2. Specialization: Most citizens were still farmers, but cities must also have included classes which did not procure its own food via agriculture etc., but instead were full-time specialists: craftsmen, merchants, royal officials, and priests. These were supported by the surplus agriculture produced by the city’s residents who remained primarily farmers.

3. Taxation: Primary producers (farmers etc.) had to render surplus product to a deity or a divine king as taxes.

4. Monumental public buildings: These occur in cities, but not in villages. These symbolize the concentration of societal surplus under the king or god. The earliest Sumerian cities were dominated by large temples built on a brick platform, raising it above the residential districts, and connected with a “ziggurat.” Attached to these temples were building used for storage of surplus grain and other items, and workshops used for production of various goods.

5. A ruling class: All those not engaged in production of food were supplied by these surpluses, and thus were dependent on the temple or court. Priests, civil and military leaders, and officials received a large share of this surplus, and thus became a ruling class. This class was responsible for planning and organization for society, and for religious ritual which ensured the favor of the gods and the orderly running of the world.

6. Writing: The administration of the temples and the surplus agricultural product required the development of writing and numerical notation.

7. Calendar and mathematics: The urban societies developed calendars based on astronomical observations, allowing them to regulate the agricultural cycle.

8. Art: The surplus of subsistence items allowed artistic specialists to develop and create sophisticated art works and styles.

9. Regular foreign trade: The social surplus also allowed for regular long-distance trade. Contrary to Childe, trade over long distances had occurred previous to the rise of urban civilization, but only sporadically and a limited number of types of goods. Now trade became more frequent and regularized.

10. Eclipse of kinship: Belonging to a social unit now depended on residence in a particular city rather than on belonging to a particular kin group.

More recent attempts at lists of the characteristics of Ancient Near Eastern civilization rely on this list to one extent or another. Yet most of these particular characteristics are debatable. The earliest civilization, which arose in a region called Sumeria in southernmost Mesopotamia, were very strongly urbanized and the vast majority of the population lived in cities. In Egypt, however, the Pharaonic civilization arose at about the same time as the Sumerian city-states, but Egyptian civilization was always much less city-centric than in Sumeria. The different landscape and agricultural regime in Egypt did not lend itself to large cities, but Egypt was no less a civilization than Sumeria. Also, we now know kinship played an important role in even the most strongly urbanized societies, in a variety of ways.

Throughout this course, it will be important to note the differences between various regions as well as the similarities in order to gain a better understanding of what Ancient Near Eastern civilization was.

The second issue related to defining what a civilization is, is what constitutes a particular civilization: what makes Egyptian civilization Egyptian civilization; versus Mesopotamian civilization?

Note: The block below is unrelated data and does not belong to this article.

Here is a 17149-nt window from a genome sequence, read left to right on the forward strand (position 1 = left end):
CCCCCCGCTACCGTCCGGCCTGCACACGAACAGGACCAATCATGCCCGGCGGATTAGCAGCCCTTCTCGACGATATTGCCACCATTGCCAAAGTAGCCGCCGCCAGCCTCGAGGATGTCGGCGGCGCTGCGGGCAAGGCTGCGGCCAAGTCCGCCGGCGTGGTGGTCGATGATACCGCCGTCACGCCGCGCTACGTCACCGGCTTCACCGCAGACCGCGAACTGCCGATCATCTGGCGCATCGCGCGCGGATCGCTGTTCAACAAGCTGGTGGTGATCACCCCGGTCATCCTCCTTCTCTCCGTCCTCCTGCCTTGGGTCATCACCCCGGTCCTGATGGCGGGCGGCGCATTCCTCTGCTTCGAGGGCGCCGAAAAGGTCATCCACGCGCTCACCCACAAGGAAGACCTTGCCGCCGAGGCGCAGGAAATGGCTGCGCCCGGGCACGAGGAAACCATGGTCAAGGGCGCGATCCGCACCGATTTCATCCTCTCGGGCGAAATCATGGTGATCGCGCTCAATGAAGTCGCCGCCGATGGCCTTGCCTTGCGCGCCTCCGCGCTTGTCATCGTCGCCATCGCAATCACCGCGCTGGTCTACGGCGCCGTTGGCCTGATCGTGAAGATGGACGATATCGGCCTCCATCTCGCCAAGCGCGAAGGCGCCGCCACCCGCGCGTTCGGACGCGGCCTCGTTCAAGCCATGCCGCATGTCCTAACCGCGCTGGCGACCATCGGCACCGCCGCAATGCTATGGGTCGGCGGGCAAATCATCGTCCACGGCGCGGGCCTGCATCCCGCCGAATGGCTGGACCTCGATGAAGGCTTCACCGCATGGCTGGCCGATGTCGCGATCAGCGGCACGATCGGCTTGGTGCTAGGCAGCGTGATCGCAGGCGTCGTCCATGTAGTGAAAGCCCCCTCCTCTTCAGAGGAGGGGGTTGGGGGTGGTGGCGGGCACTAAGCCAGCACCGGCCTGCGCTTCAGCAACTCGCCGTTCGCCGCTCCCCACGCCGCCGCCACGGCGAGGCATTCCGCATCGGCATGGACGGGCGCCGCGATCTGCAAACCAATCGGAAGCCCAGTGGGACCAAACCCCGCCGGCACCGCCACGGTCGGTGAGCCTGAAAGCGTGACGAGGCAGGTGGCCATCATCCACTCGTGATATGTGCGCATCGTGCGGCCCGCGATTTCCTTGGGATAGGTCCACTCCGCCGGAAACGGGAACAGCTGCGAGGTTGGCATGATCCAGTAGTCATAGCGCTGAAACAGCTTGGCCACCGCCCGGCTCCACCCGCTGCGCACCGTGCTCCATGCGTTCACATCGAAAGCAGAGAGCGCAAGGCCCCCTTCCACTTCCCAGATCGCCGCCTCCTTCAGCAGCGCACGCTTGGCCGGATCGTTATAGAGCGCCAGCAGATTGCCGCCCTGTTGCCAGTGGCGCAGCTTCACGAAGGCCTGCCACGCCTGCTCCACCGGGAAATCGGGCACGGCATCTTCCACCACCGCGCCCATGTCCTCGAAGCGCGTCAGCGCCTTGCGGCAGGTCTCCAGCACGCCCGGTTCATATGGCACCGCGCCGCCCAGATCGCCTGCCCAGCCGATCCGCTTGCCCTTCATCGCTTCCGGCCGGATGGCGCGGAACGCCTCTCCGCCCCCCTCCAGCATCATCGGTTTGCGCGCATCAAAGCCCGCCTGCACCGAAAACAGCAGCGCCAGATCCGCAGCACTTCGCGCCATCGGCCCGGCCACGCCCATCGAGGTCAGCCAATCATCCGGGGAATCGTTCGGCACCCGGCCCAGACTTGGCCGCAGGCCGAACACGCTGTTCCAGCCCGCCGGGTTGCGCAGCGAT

Egyptian civilization is probably the easiest to recognize and define. Pharaonic civilization was significantly different from the cultures that preceded it. The basics of royal ideology, iconography, and other aspects of Egyptian culture were already in place by the time our period of study begins, and they persisted with a very high level of continuity throughout the time period we’ll be studying.

In other regions, though, “civilization” is more difficult to define. Egypt was a unified country through much of the dynastic period, and even during periods when the central kingship declined in power or disappeared temporarily, many of the Pharaonic traditions were carried on by local authorities. Egypt was also somewhat geographically isolated from the other regions, and thus was less vulnerable to foreign domination and outside influences. On the other hand, Mesopotamia, or parts of Mesopotamia, was only sporadically united, and these periods of unification were under kings who came from a variety of regions and ethnic backgrounds, and these dynasties were much more short-lived than in Egypt.

In this case, can we even speak of a “Mesopotamian civilization”? An ancient Near Eastern historian named Norman Yoffee defines Mesopotamian civilization as a “set of cultural boundaries that encompass a variety of peoples, political and social systems, and geographies marked as Mesopotamian and that, importantly, include the ideal of a political center…the term Mesopotamia is by no means easy to define and even has the disconcerting ability to dematerialize entirely, since ‘Mesopotamia’ existed predominantly as a cellular pattern of city-states that rarely acted in political concert. Nevertheless, there can be demonstrated, throughout millennia before the existence of the state and hundreds of years after it, a very specific and shared cultural sense of Mesopotamia that is independent…of the presence of a Mesopotamian state…

Yoffee notes that the end of Mesopotamia as an autonomous political system ended with the conquest of Cyrus the Great of Persia in 539 BC: and for the rest of antiquity the region of Mesopotamia was dominated by outside empires. But he argues that “Mesopotamian civilization” continued much longer, and that a specific date can be set for its final demise; the year A.D. 75, which the year in which the last known cuneiform document is dated. After this date, no elements of a Mesopotamian economic or belief system, or any Meso language can be determined to have persisted.

This suggests a somewhat different idea of civilization: that a civilization isn’t centered on a political unit, but rather in a shared culture.